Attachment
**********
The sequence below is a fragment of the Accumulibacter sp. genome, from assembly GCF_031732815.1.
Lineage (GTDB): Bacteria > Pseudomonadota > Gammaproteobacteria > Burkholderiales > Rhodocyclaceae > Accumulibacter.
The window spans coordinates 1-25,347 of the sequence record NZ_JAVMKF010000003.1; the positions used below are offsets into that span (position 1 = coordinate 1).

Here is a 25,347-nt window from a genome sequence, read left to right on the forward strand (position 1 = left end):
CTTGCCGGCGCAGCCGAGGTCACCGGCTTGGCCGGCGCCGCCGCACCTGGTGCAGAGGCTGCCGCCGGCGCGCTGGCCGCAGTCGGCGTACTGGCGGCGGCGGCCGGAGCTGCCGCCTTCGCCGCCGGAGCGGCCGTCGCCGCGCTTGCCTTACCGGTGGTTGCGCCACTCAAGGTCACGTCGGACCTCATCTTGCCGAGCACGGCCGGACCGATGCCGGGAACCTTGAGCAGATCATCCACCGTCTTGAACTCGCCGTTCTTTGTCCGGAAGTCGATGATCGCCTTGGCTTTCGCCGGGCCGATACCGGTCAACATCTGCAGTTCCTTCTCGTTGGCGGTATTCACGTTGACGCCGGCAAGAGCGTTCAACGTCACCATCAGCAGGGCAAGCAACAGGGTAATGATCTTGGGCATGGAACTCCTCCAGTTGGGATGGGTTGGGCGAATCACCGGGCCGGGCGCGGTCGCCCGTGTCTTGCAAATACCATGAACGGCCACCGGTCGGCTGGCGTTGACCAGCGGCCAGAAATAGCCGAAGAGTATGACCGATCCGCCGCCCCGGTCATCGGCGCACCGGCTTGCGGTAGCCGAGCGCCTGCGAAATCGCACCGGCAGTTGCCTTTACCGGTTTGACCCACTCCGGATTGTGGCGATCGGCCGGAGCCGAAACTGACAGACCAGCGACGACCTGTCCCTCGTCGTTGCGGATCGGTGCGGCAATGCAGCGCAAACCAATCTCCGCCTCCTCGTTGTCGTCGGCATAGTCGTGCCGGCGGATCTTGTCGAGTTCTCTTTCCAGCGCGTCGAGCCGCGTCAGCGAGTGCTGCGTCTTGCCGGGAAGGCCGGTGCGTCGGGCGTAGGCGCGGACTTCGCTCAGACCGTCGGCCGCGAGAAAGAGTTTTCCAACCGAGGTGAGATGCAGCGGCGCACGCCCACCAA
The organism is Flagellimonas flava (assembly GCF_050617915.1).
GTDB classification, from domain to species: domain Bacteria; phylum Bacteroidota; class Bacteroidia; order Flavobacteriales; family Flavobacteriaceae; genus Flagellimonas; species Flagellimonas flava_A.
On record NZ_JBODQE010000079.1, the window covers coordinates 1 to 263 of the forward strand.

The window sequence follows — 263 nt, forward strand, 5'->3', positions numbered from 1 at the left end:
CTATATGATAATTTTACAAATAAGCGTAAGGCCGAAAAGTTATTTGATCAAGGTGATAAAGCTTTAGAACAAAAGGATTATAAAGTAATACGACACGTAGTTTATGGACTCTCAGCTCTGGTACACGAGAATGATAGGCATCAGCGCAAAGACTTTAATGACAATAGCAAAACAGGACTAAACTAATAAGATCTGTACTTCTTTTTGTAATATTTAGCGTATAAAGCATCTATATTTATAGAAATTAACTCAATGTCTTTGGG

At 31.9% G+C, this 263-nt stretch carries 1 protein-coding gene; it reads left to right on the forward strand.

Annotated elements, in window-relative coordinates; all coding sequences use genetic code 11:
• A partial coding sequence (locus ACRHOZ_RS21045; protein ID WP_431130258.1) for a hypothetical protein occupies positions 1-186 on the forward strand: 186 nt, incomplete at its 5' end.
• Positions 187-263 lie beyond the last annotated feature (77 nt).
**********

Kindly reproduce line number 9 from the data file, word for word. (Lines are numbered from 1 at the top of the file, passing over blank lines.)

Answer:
The window sequence follows — 263 nt, forward strand, 5'->3', positions numbered from 1 at the left end: